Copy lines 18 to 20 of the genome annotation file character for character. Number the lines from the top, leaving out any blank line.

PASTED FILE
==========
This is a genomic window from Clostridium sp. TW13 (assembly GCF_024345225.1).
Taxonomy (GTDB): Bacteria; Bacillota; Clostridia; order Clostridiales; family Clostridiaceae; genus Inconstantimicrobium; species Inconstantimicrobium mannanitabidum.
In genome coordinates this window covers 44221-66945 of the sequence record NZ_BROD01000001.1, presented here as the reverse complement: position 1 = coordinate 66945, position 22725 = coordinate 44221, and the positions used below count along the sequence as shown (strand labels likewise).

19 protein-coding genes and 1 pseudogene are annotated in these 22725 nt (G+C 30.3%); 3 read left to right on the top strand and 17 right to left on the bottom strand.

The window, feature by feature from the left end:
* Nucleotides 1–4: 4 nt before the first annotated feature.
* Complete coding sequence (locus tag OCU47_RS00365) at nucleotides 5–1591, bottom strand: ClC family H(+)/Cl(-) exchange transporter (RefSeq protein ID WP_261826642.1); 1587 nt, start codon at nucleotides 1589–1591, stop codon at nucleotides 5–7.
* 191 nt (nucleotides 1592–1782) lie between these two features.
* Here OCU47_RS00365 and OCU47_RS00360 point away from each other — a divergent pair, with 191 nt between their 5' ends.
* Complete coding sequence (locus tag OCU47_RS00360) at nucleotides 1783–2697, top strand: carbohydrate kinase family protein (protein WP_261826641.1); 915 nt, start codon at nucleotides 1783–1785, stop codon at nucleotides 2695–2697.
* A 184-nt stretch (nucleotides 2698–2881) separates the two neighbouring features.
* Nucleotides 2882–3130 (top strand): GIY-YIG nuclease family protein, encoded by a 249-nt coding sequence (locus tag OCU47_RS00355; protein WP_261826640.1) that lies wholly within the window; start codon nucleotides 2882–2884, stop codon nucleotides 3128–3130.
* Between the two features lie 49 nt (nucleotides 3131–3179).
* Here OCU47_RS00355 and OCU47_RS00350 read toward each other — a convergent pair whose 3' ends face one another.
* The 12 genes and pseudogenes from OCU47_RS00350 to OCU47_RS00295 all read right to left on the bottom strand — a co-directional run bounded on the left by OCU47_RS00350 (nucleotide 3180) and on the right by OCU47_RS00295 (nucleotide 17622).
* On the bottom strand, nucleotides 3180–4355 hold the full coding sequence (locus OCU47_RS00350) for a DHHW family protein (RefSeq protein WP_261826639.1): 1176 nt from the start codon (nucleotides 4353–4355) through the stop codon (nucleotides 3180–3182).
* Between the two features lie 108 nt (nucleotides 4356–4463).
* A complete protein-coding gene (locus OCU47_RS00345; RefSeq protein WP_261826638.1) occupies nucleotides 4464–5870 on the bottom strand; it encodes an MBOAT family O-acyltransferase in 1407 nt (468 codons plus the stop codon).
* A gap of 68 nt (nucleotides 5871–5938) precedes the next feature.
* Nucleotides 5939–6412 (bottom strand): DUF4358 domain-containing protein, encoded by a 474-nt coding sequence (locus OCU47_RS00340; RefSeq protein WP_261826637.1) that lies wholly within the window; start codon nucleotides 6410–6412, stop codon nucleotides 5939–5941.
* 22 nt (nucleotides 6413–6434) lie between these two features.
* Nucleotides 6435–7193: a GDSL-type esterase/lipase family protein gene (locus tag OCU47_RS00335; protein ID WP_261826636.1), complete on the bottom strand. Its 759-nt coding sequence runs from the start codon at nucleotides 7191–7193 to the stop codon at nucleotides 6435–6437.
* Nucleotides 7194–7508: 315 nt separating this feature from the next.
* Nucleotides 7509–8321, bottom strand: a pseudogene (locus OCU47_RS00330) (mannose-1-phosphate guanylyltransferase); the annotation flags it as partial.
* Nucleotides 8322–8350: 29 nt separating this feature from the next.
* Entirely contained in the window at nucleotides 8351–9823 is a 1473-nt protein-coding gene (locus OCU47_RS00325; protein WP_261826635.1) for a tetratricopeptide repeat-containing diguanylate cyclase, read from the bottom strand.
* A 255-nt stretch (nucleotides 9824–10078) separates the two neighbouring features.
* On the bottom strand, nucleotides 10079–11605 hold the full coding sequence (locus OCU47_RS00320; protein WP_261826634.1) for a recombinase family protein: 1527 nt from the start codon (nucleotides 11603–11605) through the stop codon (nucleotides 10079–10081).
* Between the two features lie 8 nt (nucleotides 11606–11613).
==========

* A complete protein-coding gene (locus OCU47_RS00345; RefSeq protein WP_261826638.1) occupies nucleotides 4464–5870 on the bottom strand; it encodes an MBOAT family O-acyltransferase in 1407 nt (468 codons plus the stop codon).
* A gap of 68 nt (nucleotides 5871–5938) precedes the next feature.
* Nucleotides 5939–6412 (bottom strand): DUF4358 domain-containing protein, encoded by a 474-nt coding sequence (locus OCU47_RS00340; RefSeq protein WP_261826637.1) that lies wholly within the window; start codon nucleotides 6410–6412, stop codon nucleotides 5939–5941.